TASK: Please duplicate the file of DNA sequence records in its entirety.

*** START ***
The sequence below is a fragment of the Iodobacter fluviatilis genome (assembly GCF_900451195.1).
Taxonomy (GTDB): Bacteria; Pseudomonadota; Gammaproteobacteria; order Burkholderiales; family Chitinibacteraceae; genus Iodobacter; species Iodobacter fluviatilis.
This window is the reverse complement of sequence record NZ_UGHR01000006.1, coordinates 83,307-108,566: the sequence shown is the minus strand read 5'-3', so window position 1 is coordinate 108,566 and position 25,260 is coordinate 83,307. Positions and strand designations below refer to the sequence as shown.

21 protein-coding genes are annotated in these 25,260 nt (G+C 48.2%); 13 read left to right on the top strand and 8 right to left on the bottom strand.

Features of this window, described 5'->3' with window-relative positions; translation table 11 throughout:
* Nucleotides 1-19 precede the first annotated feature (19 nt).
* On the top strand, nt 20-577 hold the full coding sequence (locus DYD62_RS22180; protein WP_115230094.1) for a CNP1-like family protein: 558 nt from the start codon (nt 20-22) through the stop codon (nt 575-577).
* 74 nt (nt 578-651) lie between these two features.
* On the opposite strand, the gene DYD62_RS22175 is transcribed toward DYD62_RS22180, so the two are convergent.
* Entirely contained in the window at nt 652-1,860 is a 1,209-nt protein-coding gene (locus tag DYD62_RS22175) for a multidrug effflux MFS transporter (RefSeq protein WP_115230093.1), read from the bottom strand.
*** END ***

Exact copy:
The sequence below is a fragment of the Iodobacter fluviatilis genome (assembly GCF_900451195.1).
Taxonomy (GTDB): Bacteria; Pseudomonadota; Gammaproteobacteria; order Burkholderiales; family Chitinibacteraceae; genus Iodobacter; species Iodobacter fluviatilis.
This window is the reverse complement of sequence record NZ_UGHR01000006.1, coordinates 83,307-108,566: the sequence shown is the minus strand read 5'-3', so window position 1 is coordinate 108,566 and position 25,260 is coordinate 83,307. Positions and strand designations below refer to the sequence as shown.

21 protein-coding genes are annotated in these 25,260 nt (G+C 48.2%); 13 read left to right on the top strand and 8 right to left on the bottom strand.

Features of this window, described 5'->3' with window-relative positions; translation table 11 throughout:
* Nucleotides 1-19 precede the first annotated feature (19 nt).
* On the top strand, nt 20-577 hold the full coding sequence (locus DYD62_RS22180; protein WP_115230094.1) for a CNP1-like family protein: 558 nt from the start codon (nt 20-22) through the stop codon (nt 575-577).
* 74 nt (nt 578-651) lie between these two features.
* On the opposite strand, the gene DYD62_RS22175 is transcribed toward DYD62_RS22180, so the two are convergent.
* Entirely contained in the window at nt 652-1,860 is a 1,209-nt protein-coding gene (locus tag DYD62_RS22175) for a multidrug effflux MFS transporter (RefSeq protein WP_115230093.1), read from the bottom strand.